Mr. Torrance noted that “everyone wanted to be as normal as possible,” and that sentiment seemed to be shared across the city early Thursday morning, as Londoners went to work as usual. Many clutched newspapers, with lurid headlines and photographs detailing the bloody attack.
Mrs. May said in a speech on Wednesday that life would go on and that the country must not cave into terrorism, and Londoners seemed to be taking the attacks in stride.
“As I was coming in through the Tube, I noticed there was a great air of calm,” said Elizabeth Sweeney, 57, who works at the European Parliament and was in London at the time of the attack. “That was the overriding sense that I had, first thing.”
After the recent bloody attacks in Brussels and Paris, many Londoners shared a sense of inevitability that the British capital could be next. They said that expectation, combined with British mettle conditioned over centuries of war, terrorism and other challenges, had helped people stay calm.
“We do have a tendency to just get on with it,” said Meredith O’Shaughnessy, 38, an event planner.
“It takes a lot to shake a Londoner. The Blitz spirit lives on,” she added, referring to the German raids over Britain during World War II, when Britons — and Londoners — showed determination and resolve.
At least three police officers were among those wounded on the bridge. Also among the wounded were three 10th-grade boys from a group of students visiting from the Brittany region of France, and a woman who fell or plunged into the River Thames. A spokeswoman for the Paris prosecutor’s office said on Thursday that because three of the victims were French, it had opened an investigation into attempted murder in relation to a terrorist enterprise.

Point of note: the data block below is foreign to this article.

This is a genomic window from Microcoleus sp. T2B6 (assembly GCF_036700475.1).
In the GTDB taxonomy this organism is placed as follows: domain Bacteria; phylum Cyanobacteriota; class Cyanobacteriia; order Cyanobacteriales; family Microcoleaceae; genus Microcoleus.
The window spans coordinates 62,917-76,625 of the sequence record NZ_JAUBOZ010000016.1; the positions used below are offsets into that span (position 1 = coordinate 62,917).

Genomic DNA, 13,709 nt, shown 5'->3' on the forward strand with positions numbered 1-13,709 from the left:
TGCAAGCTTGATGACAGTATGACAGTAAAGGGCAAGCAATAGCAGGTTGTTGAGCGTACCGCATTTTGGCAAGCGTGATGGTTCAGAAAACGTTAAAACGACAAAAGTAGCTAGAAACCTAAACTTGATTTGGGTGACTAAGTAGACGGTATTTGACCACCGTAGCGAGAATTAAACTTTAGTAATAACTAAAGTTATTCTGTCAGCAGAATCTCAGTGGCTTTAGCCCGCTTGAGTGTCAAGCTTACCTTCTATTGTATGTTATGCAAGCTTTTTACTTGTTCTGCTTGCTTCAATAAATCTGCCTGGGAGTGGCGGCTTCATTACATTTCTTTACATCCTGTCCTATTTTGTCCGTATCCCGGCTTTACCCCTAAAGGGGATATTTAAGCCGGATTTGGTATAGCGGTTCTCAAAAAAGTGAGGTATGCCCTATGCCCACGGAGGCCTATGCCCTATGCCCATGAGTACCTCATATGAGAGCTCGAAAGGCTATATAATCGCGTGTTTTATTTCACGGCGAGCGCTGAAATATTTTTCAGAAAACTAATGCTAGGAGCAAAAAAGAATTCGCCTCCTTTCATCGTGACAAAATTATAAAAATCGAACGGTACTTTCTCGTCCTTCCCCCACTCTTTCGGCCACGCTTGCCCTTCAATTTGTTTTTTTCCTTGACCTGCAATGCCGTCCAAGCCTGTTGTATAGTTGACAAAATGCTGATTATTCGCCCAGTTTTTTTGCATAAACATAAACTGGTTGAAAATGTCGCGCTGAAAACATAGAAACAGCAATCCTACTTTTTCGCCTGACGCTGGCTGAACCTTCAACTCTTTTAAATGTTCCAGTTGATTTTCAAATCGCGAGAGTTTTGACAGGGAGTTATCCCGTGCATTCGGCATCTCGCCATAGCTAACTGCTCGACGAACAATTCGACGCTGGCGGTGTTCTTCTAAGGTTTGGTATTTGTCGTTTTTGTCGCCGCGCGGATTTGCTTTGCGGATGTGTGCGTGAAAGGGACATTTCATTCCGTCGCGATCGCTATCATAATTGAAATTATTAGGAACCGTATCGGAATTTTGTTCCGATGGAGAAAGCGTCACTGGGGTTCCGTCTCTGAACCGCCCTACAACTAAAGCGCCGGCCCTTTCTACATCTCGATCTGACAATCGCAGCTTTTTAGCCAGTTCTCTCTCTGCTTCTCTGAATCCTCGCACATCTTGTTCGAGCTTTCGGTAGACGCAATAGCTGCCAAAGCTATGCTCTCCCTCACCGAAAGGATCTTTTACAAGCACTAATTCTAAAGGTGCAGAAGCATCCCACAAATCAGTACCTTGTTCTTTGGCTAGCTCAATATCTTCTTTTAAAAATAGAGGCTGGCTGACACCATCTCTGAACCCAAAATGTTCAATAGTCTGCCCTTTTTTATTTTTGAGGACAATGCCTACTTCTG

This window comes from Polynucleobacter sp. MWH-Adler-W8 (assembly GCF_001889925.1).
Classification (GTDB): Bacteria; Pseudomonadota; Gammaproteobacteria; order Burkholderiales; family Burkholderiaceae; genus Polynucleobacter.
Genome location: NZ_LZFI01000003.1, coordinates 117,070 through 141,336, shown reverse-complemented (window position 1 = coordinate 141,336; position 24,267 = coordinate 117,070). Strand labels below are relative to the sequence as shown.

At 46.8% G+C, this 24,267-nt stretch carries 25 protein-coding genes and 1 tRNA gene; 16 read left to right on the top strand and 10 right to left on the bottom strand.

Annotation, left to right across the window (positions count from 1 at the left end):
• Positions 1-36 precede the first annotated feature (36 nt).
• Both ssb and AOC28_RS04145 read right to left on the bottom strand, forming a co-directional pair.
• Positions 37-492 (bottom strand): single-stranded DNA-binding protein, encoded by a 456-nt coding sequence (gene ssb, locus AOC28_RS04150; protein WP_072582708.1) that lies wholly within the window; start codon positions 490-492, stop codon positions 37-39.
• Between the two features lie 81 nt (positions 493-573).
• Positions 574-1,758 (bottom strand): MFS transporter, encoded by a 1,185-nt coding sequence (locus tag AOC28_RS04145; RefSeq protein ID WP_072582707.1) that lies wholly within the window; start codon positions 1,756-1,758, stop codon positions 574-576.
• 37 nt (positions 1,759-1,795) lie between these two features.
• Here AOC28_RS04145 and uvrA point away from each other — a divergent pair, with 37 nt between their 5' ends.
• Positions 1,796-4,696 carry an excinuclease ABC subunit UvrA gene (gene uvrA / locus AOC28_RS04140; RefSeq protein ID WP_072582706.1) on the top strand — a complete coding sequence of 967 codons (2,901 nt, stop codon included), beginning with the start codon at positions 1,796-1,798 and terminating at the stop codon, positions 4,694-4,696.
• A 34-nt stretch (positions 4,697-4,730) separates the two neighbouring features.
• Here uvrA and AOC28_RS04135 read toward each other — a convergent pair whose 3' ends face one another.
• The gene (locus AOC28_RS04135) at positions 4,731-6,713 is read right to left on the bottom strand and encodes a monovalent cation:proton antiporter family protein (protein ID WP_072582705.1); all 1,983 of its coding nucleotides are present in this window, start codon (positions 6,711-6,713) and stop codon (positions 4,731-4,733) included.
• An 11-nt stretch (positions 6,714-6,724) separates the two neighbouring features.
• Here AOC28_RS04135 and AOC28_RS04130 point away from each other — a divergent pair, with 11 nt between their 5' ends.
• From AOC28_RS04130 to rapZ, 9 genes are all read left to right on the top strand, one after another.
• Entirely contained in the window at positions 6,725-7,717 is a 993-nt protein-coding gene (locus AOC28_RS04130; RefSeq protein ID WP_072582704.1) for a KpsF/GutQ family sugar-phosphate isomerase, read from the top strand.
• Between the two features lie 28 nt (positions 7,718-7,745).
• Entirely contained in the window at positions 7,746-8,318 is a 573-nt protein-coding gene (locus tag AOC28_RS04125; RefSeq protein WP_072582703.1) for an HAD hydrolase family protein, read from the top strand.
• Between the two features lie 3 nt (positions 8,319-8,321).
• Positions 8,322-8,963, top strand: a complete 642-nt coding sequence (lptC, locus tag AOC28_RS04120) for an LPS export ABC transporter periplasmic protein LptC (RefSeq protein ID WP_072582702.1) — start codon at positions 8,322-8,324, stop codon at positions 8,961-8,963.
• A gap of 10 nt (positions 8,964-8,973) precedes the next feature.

Law enforcement officials said that the police were now focused on analyzing the background and the motive of the attacker. Roy Ramm, who spent nearly three decades in the Metropolitan Police and was the commander of specialist operations, said that once officers had identified the attacker, they would move backward, using closed-circuit TV footage to track his movements throughout the day.
Mr. Ramm said that another team would simultaneously be researching the assailant’s background and those of his associates, and would see if he had ever been the subject of surveillance or on watch lists.
Mr. Ramm added that British intelligence authorities would be communicating with their international counterparts to establish whether the suspect was part of a network, and also to determine if he was on their radar at all, had left a travel footprint, or was known to have associated with known radical individuals.